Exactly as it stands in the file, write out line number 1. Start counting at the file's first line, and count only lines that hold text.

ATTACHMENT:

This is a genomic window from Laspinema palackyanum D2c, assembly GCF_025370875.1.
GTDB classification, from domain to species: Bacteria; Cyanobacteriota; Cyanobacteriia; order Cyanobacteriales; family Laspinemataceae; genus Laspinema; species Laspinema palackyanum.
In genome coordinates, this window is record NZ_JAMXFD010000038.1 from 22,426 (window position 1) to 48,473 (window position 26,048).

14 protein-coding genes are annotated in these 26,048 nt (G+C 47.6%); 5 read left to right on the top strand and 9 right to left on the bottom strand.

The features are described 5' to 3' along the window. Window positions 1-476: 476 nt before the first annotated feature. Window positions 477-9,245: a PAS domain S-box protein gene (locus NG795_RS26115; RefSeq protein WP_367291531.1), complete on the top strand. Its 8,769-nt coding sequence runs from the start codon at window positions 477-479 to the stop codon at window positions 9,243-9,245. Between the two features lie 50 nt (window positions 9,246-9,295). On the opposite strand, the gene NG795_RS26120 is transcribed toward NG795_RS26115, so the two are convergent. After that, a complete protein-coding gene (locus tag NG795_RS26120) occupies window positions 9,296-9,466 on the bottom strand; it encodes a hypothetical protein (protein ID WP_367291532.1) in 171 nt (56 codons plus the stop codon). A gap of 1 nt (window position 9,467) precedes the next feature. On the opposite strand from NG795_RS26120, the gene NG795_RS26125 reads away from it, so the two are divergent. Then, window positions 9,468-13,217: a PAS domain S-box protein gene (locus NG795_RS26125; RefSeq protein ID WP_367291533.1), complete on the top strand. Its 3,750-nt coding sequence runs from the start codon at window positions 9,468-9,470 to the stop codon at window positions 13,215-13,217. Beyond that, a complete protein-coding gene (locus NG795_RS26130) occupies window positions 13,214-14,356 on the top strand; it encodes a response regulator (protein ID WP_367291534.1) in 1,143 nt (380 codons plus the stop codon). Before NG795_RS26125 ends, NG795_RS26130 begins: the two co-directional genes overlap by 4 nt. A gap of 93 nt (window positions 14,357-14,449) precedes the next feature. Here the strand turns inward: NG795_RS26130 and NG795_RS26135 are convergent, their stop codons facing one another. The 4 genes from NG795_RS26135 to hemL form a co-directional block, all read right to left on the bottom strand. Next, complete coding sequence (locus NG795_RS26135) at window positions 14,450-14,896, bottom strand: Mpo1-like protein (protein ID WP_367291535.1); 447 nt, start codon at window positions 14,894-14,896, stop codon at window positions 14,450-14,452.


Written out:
This is a genomic window from Laspinema palackyanum D2c, assembly GCF_025370875.1.